The 2012 Act raises taxes on some individuals while retaining most of the provisions enacted by the Economic Growth and Tax Relief Reconciliation Act of 2001 (“EGTRRA,” generally referred to as the “Bush tax cuts”) and the two-year extension of EGTRRA enacted at the end of 2010. Although as we discussed in the Article I, most of the changes introduced by the 2012 Act relate to income tax; however, there are important changes to the gift, estate, and generation-skipping transfer tax provisions as well.
Under the 2012 Act, the gift, estate, and generation-skipping transfer tax provisions of Internal Revenue Code are now “permanent,” meaning that the sunset provisions of EGTRRA have been repealed. This also means that the current law has no expiration date at this time. The $5 million exemptions for the gift tax, estate tax and the generation-skipping transfer tax (collectively, the “transfer taxes”) are still provided and will now be indexed for inflation. The exemptions are indexed to $5.25 million this year, 2013, so that individuals who gave away the full $5.12 million in 2012 can still give an additional $130,000 this year sheltered by the gift tax and/or generation-skipping transfer tax exemptions! To the extent that gift tax or estate tax is incurred under the 2012 Act, the top marginal rate was increased from 35% to 40%. In addition, “portability,” which permits a surviving spouse to use any unused estate tax exemption of the deceased spouse, has been made permanent.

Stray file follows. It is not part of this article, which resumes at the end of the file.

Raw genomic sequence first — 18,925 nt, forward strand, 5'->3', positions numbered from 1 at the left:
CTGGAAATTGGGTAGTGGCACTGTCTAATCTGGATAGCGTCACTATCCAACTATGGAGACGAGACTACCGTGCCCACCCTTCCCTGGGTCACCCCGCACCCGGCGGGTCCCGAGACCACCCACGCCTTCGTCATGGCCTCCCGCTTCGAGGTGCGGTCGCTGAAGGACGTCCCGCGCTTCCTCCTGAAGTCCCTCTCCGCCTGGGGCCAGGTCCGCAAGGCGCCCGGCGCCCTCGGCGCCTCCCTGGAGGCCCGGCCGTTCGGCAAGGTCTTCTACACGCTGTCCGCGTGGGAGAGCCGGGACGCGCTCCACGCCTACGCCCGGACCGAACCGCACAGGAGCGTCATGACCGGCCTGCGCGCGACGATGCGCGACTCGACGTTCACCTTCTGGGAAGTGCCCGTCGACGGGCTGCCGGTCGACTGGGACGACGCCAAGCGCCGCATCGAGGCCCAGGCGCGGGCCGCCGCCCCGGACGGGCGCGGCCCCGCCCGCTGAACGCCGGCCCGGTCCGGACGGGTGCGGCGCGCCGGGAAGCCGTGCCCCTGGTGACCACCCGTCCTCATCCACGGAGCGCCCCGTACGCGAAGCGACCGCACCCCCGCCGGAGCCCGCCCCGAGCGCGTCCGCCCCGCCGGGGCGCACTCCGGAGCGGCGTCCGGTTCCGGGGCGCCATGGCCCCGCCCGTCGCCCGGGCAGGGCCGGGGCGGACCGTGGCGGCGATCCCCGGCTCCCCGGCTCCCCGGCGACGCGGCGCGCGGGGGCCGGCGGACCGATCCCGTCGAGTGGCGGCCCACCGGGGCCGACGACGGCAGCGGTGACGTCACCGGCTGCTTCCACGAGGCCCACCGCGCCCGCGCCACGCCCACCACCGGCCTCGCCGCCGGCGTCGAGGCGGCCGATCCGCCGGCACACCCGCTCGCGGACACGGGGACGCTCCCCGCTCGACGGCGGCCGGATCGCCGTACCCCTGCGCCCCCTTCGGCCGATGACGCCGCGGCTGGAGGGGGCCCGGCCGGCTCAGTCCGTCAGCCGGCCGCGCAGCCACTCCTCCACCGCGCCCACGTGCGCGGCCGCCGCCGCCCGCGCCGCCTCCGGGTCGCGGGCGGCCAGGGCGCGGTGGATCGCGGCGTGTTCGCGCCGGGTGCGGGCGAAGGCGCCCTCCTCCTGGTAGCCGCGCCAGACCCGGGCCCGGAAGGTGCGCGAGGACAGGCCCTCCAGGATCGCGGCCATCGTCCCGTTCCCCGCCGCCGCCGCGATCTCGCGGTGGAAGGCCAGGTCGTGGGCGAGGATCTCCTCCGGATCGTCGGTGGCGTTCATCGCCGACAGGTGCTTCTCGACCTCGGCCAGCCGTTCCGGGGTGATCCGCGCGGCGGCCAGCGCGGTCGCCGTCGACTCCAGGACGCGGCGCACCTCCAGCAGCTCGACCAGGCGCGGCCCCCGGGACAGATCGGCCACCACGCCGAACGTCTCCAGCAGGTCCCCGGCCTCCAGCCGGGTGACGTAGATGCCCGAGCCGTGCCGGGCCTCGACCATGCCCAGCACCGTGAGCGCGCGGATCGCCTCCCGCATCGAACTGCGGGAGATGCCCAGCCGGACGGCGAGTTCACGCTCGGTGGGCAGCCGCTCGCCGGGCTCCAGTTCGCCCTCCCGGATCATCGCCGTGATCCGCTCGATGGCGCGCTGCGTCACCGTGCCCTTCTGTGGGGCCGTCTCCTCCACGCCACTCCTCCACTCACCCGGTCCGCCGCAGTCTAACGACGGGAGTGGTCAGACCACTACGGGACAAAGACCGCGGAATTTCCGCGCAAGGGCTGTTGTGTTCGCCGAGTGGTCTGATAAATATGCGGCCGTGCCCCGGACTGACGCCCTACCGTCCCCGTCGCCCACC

Also noteworthy for this year is that the annual exclusion amount, the amount of an annual gift each individual can give to an unlimited number of persons without needing to report the gifts to the Internal Revenue Service, has increased due to inflation and is now $14,000 per donee. A word of caution here: not all gifts qualify for the gift tax annual exclusion.
Despite the fact that the 2012 Act eliminated the uncertainty arising out of the EGTRRA sunset provisions, there are pending legislative proposals by the Obama administration to reform the transfer tax laws in a manner that will limit the planning options currently available to individuals. Possible changes include: (i) limiting or eliminating minority discounts for family companies or partnerships; (ii) limiting the number of generational transfers of assets held in trust which can be sheltered by the GST exemption; (iii) limiting the benefits of grantor trust status of a trust; and (iv) mandating a minimum 10-year term for grantor retained annuity trusts. As of the date of this writing, I do not yet know when or if Congress will take up the question of tax reform, and it is not clear whether fiscal issues are going to be a recurring item on the Congressional agenda this year in the debt ceiling debate and any negotiations over the sequester.
Those individuals who wish to take advantage of the planning opportunities under this current law, that may be eliminated, and/or who wish to use their unused portion of the increased exemption amounts by making gifts this year should do so promptly because of the risk of additional changes to the tax code yet within this year. Making annual exclusion gifts in 2013 would also be beneficial allowing for the completion of gifts now to allow enough time to carry out whatever steps may be necessary to complete the gifting.